In the past decade we’ve become a carbohydrate obsessed nation but there’s more to carbs than the celebrity diets would lead you to believe.
What are carbohydrates?
Carbs cover one of the widest range of foods. Chemically it is formed from a delicious chemical combination of carbon, hydrogen and oxygen. In short, sugar molecules. While carbohydrate rich foods predominantly come from starchy, vegetable based sources, carbs range from straight sugar, to a carrot, a slice of bread or a serve of brown rice. Each food varies in the quality and quantity of energy they provide along with their full nutritional profile.
I’m not a fan of breaking food down into the old dietetic food groups (fats, proteins and carbohydrates) because good nutrition is a lot more complex than this arbitrary form of categorization. Each group encompasses a wide variety of foods and quite often they over lap. For example a nut can be a source of protein, carbohydrate and dietary fat.
A quick guide to simple and complex carbohydrates
“Carbohydrates” cover a spectrum of food sources. These are generally divided into two very nutritionally different groups:
Simple carbs: refined food such as flour and sugar, that are quickly metabolised when you eat them eg: cakes, biscuits, bread, noodles, pasta, lollies.
Complex carbs: unrefined foods that take longer to break down to a sugar, such as wholegrains, nuts, seeds and legumes eg: lentils, rolled oats, quinoa, millet, brown rice.
Somewhere in the middle of the two groups lies white rice, which is polished to remove the healthy fibrous outer coating but not as refined as rice flour. I put “wholemeal” and “whole grain” breads and pasta in this category as well. Unless it is made from grinding the unrefined grain, most commercial products in fact use white flour with some fibre added back in.
Do carbs make you fat?
Potentially any food can make you gain weight. It depends on the quantity you eat and the physical activity you expend. Too much fat, protein or carbohydrate can certainly make you gain weight.
All carbs break down to sugars, if you have more sugar than you need your body will store it as fat. Simple carbohydrates like sugar and flour have had most of the nutritional goodness in the way of vitamins, minerals and fibre removed in the refining process. Such foods often use up more nutrients to digest them than the food is able to give back to your body.
The combination of too many simple carbs not balanced with vegetables and good quality proteins, plus not enough exercise will likely lead to a flabby belly.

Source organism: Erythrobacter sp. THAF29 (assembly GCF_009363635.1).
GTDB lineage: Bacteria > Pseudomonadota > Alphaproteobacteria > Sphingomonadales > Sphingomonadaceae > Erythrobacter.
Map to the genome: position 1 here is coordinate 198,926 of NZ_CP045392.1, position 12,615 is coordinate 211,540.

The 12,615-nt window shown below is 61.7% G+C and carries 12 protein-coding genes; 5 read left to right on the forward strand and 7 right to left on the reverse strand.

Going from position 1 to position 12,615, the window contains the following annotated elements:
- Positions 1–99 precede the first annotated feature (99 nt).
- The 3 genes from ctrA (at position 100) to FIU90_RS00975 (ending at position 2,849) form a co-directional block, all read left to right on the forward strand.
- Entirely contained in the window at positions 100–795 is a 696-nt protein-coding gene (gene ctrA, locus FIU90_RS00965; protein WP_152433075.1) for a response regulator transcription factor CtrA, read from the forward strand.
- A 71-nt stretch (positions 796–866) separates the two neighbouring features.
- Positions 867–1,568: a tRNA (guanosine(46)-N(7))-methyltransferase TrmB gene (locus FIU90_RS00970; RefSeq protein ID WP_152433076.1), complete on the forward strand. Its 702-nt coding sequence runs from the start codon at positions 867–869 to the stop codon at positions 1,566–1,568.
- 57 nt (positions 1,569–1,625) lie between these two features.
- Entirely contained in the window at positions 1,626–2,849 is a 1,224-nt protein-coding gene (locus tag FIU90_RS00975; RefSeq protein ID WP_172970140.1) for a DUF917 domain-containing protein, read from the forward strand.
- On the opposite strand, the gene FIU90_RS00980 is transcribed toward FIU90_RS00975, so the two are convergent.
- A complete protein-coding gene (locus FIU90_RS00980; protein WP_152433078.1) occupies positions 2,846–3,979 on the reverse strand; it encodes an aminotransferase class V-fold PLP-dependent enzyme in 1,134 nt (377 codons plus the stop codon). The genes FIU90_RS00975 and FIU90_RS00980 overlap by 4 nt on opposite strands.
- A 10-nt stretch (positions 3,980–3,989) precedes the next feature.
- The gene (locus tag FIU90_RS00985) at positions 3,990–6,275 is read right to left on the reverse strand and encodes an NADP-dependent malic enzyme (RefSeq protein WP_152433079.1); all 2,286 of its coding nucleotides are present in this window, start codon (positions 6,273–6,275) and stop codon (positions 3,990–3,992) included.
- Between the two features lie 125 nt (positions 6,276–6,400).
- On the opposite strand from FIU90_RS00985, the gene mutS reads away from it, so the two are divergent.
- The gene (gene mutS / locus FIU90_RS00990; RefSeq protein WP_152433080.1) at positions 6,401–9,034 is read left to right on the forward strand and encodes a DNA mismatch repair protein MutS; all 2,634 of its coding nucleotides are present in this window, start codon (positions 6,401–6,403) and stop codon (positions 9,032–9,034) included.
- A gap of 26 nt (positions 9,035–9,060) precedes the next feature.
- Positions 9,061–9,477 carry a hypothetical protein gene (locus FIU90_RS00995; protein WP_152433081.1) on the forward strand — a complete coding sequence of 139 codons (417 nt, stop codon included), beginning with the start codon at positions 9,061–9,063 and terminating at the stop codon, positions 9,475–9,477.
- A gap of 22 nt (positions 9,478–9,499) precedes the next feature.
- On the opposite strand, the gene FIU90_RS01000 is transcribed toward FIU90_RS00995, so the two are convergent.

But a diet high in complex carbohydrates, in the form of unrefined plant foods is less likely to have the same effect.
Can carbs be good for you?
Complex carbohydrates, including unrefined grains (oats, brown rice, millet, quinoa etc), nuts, seeds, vegetables and beans, provide great sources of nutrition and release energy slowly (so don’t directly cause big blood sugar spikes).
Complex carbohydrates also provide the building blocks to form vegetarian proteins (a combination of plant foods that can provide the 20 necessary amino acids). So sometimes carbs act like proteins, helping your body build muscles and tissue.
Why are low carb diets so popular?
Reducing sugar in all forms, including simple and complex carbs, from your diet can certainly help you loose weight but not all weight loss is “healthy”. The success of the “Atkins Diet” (the original low carb diet) is what you eat instead of the carbs. Low carb diets should really be called” high animal protein diets”. The real reason you loose weight following this diet is because the high protein intake makes your feel sated so potentially you eat less. The downside is the amount of protein the diet recommends is high in fat, low in vegetables and fibre. Long term this is a recipe for heart disease, constipation and offensive body odour. The Atkins Diet is linked to a lower life expectancy, though you’ll make a younger, slimmer corpse.
A low-carbohydrate diet based on animal sources was associated with higher all-cause mortality in both men and women, whereas a vegetable-based low-carbohydrate diet was associated with lower all-cause and cardiovascular disease mortality rates.
What type of carbs should you eat in a balanced diet?
Plant foods, that look like they do in nature, are generally the healthiest food choices and guess what – they’re carbohydrates. As Michael Pollen wrote in In Defense of Food: An Eater’s Manifesto, “Don’t eat anything your great-grandmother wouldn’t recognize as food” and ‘Eat food. Not too much. Mostly plants.’
Some delicious complex carbs based meal ideas:
Hommus, falafels and raw vegetables
Cauliflower and millet mash
Pearl barley, pumpkin and miso braise
Brown rice with shitake, ginger and arame
Recipe ideas using faro and quinoa
More carb facts
Why do you feel sleepy after a big carb meal like pasta or rice? Simple carbs break down to sugar a lot more quickly than complex carbs. The influx of sugar causes a sudden increase blood sugar levels, making the pancreas release insulin. In turn, the insulin triggers tryptophan production, which gets converted into serotonin in your brain. Serotonin is a neurotransmitter that makes you feel sleepy.
Some types of alcohol are a sneaky source of simple carbohydrates. Beer, for example, has been referred to as “liquid bread”, while cider is just fermented apple juice. Don’t even think about a dessert wine! The sweeter it is, the higher the carb load.
Update: New research proves a diet of simple carbs can cause acne.